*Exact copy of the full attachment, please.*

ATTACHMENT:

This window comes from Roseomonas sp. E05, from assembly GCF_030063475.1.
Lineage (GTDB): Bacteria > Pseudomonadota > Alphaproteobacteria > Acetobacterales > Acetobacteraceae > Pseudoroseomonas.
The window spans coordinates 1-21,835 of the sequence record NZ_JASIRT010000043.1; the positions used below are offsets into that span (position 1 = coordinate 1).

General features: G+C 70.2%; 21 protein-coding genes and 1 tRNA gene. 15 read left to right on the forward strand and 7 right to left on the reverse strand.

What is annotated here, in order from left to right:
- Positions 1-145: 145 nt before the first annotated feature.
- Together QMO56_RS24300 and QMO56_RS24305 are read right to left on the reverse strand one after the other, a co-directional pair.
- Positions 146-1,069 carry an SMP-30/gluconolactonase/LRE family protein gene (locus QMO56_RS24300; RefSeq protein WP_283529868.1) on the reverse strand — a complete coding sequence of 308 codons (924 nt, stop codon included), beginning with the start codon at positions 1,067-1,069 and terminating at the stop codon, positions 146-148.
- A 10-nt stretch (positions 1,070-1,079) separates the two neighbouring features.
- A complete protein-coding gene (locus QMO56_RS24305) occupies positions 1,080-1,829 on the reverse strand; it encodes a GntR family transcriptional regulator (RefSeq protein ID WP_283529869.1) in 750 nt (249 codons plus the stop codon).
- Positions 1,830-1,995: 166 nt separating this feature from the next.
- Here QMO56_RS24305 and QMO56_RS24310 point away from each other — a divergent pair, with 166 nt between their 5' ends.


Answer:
This window comes from Roseomonas sp. E05, from assembly GCF_030063475.1.
Lineage (GTDB): Bacteria > Pseudomonadota > Alphaproteobacteria > Acetobacterales > Acetobacteraceae > Pseudoroseomonas.
The window spans coordinates 1-21,835 of the sequence record NZ_JASIRT010000043.1; the positions used below are offsets into that span (position 1 = coordinate 1).

General features: G+C 70.2%; 21 protein-coding genes and 1 tRNA gene. 15 read left to right on the forward strand and 7 right to left on the reverse strand.

What is annotated here, in order from left to right:
- Positions 1-145: 145 nt before the first annotated feature.
- Together QMO56_RS24300 and QMO56_RS24305 are read right to left on the reverse strand one after the other, a co-directional pair.
- Positions 146-1,069 carry an SMP-30/gluconolactonase/LRE family protein gene (locus QMO56_RS24300; RefSeq protein WP_283529868.1) on the reverse strand — a complete coding sequence of 308 codons (924 nt, stop codon included), beginning with the start codon at positions 1,067-1,069 and terminating at the stop codon, positions 146-148.
- A 10-nt stretch (positions 1,070-1,079) separates the two neighbouring features.
- A complete protein-coding gene (locus QMO56_RS24305) occupies positions 1,080-1,829 on the reverse strand; it encodes a GntR family transcriptional regulator (RefSeq protein ID WP_283529869.1) in 750 nt (249 codons plus the stop codon).
- Positions 1,830-1,995: 166 nt separating this feature from the next.
- Here QMO56_RS24305 and QMO56_RS24310 point away from each other — a divergent pair, with 166 nt between their 5' ends.